When I first read her article, all I could think about was "What a selfish, judgemental woman!" From her writing, it seemed that anything in the best interests of her children just caused her hassel and inconvenience. Apparently she is more concerned with her own comfort. It makes me wonder why she even bothered having children, especially 3 of them!

    It is also obvious that she didn't bother to check any facts or completely research the literature she referred to.

    Absolutely ridiculous.

  5. Maybe the foodstamp laws are different in my county but I remember with my daughter trying to get something and was told I had to put it back and get enfamil brand stuff. I hope this has changed!

    We are below the poverty line too and both my kids were breastfed - my point is that some people really DON'T have the option to breastfeed because of the work they do; maybe they had to return to work VERY shortly after they had the baby and didn't develop milk to start with. Scary but it does happen. It is more common below poverty level because you do have to ask for some "special" privileges in order to pump at work or take time off work you probably can't afford - and if you are making minimum wage your employers are less likely to go out of their way for you. Also, formula is free through WIC or Food Stamps but not breast pump or storage supplies (usually). I guess my point is if you try, great, but there is often a reason that is work related that those of us below poverty can't stick to breast feeding very long. I was lucky with my kids - I worked at home with my son and with my daughter I found a 4-hour-per-day job so I was able to go at least 9 months with both. My daughter had extenuating circumstances with my ex-husband why she stopped and my son weaned himself about 14-months. I was a lucky low-income person, not all are so lucky! :(

    And my cousin was in that 2% that couldn't breastfeed. She lasted for about 2 months and the doctor told her she really wasn't making enough milk - but then her son and daughter both were trying to eat like 24/7, so add sleeplessness and stress to slow milk production and you get BIG problems! :)

    I love that a lady in my church recently told me she was given this Rosin article from someone else in the church - because she would come down to the nursery and feed her son in the nursery. No one working the nursery took offense but someone who happened to walk by the window did. This lady told that person that when they show her an article published in a scientific or healthy living/healthy parenting magazine - and it was proven accurate information - the she would take it into consideration! LOL

  6. Wow that is absolutely disgusting that someone offended by a woman feeding her baby would give them an anti-breastfeeding article. Who on earth would see that and say "Oh, she must be right. I'll stop breastfeeding then!" What on earth did that person hope to accomplish by giving her that?

  7. I feel like this article is a joke. Like, was she mocking someone? Or writing in parody or farce?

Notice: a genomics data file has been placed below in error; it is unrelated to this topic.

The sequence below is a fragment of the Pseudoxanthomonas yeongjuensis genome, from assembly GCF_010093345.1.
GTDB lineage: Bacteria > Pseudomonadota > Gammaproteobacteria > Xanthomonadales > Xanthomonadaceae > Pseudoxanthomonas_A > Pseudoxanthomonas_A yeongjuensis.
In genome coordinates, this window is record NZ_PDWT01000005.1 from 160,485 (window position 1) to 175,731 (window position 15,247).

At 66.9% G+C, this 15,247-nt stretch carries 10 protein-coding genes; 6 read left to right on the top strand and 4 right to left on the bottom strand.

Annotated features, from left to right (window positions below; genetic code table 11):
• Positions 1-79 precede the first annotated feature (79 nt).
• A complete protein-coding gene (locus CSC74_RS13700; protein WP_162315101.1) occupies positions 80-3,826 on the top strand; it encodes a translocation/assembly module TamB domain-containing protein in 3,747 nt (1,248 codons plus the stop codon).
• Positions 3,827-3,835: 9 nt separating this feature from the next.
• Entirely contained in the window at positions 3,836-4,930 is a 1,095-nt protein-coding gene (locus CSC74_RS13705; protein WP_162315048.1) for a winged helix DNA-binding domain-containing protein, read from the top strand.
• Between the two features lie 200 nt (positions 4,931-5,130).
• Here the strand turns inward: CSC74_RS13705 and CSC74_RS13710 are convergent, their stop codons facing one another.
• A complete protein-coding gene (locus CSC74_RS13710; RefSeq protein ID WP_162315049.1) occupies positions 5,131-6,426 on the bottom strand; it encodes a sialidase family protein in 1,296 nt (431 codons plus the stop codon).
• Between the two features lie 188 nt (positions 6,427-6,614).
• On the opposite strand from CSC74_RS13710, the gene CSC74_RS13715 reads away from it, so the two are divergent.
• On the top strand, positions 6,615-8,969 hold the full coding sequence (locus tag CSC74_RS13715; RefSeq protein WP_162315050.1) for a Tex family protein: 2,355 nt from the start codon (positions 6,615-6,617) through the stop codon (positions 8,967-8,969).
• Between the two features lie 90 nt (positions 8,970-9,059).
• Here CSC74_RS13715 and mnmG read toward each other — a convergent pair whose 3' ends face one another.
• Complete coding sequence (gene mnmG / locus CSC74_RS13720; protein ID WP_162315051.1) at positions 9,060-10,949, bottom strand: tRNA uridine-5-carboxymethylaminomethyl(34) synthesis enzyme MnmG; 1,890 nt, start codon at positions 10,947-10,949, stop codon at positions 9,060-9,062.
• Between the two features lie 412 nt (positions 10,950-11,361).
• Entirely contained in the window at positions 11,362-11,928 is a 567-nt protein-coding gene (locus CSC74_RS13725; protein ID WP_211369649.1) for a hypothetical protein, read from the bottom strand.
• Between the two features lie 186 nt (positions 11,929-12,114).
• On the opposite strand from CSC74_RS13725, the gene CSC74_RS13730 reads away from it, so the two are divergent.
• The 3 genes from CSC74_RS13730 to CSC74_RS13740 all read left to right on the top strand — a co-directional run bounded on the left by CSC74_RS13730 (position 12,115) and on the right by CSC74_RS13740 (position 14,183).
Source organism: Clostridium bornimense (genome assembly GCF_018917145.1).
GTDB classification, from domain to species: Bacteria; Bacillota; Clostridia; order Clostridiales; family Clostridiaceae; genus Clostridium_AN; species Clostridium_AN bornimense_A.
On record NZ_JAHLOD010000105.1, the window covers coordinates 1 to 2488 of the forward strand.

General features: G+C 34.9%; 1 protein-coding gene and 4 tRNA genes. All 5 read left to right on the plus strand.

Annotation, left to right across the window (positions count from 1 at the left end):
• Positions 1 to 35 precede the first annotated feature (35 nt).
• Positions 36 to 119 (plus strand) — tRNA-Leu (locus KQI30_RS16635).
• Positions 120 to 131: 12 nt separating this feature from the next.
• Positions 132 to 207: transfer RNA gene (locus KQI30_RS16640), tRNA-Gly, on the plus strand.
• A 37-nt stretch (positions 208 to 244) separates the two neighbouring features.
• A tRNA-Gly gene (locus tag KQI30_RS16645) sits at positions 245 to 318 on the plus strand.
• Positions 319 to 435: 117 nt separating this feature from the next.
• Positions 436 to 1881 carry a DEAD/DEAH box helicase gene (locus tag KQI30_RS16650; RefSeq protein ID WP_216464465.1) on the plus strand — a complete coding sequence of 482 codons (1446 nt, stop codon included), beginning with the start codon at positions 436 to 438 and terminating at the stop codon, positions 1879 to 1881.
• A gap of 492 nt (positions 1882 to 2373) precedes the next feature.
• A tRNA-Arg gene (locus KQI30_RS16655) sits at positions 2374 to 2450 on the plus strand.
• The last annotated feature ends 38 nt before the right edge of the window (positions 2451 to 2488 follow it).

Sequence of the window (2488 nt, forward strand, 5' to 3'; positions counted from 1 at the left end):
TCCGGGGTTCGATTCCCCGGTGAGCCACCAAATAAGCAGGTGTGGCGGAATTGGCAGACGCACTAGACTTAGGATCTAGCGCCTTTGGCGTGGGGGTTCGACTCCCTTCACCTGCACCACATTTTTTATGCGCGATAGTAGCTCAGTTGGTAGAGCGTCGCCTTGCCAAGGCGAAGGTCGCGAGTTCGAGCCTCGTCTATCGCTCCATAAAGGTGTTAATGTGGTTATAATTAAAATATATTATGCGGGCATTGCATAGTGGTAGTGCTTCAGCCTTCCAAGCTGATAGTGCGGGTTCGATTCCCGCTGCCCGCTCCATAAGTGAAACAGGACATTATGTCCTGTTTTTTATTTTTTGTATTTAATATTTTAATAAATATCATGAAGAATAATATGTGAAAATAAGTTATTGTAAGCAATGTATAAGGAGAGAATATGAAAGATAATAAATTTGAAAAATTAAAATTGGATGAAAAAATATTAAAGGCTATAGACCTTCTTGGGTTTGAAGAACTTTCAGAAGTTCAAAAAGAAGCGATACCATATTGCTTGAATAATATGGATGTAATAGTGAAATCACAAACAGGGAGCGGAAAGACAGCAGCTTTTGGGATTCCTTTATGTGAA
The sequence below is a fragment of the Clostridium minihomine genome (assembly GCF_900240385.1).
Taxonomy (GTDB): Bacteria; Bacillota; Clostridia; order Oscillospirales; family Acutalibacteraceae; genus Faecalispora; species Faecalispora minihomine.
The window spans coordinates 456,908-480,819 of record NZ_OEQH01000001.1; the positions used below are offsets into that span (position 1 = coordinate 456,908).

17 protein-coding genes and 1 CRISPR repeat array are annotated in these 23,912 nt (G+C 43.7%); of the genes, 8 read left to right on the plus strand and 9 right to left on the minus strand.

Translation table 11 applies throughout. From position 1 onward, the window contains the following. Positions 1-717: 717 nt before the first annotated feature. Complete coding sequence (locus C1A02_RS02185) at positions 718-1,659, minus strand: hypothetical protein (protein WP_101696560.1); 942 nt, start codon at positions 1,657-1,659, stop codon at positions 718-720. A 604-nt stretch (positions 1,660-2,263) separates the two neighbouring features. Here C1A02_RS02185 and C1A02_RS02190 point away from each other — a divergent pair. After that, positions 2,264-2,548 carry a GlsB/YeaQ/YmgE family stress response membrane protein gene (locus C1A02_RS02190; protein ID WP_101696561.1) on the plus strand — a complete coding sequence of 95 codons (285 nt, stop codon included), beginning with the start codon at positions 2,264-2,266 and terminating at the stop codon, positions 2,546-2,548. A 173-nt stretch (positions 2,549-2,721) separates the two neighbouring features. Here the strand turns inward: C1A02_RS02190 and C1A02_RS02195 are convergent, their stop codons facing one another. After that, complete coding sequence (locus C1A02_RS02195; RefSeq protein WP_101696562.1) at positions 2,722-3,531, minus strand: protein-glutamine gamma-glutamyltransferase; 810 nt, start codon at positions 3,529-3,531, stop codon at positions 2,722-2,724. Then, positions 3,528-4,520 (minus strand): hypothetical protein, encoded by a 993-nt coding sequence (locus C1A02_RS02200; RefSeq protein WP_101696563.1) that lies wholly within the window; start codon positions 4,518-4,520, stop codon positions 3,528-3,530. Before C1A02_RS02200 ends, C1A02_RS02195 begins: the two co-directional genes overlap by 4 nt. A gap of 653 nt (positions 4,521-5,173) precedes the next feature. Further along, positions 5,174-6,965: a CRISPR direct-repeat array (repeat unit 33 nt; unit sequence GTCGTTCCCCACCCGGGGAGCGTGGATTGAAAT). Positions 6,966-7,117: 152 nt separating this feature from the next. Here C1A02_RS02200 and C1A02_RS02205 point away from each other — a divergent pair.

No one can actually believe that stuff, right?

  8. I think Ms. Rosin might have D-MER. It's not that she's doing it wrong, it's that for her - like me - breastfeeding really, really, sucks.

    "Dysphoric Milk Ejection Reflex is a newly recognized condition affecting lactating women that is characterized by an abrupt dysphoria, or negative emotions that occur just before milk release and continuing not more then a few minutes."

  9. Just found you. My, you have a lot of followers for being so new! I have had friends who desperately wanted to exclusively breastfeed and never produced enough, so I sympathize with the guilt they feel. But really what is most fascinating is how the article kind of illuminates the barriers to breastfeeding in our society. I agree with you that the bit about husband-wife inequality is ludicrous because of pregnancy. It's hard to get around the fact that a woman pays a higher price for procreation and possibly gets a higher benefit (9 months of bonding before the father can, for example).

  10. Hi April,
    I'm still nursing an incredibly independent 23 month old who in most situations where she needs help, calls for her Daddy. When she is exhausted and wants to be held to fall asleep she asks for her Daddy also. I very much believe that the most important role for a father in the early months and beyond is to teach their children love comes in other forms. Love is not just milk. My daughter feels love and has since her birthday when her Daddy dances with her, holds her while walking and explaining their environment around, or by singing to her while he baths her. That is bonding. No father is deprived of that due to nursing, in fact their role, when it comes to bonding, could be considered just as important as Moms.

  11. lol I'm so sorry! Betsy (Eco-Novice), I have an aunt named April and haven't had enough coffee yet this morning! Forgive me!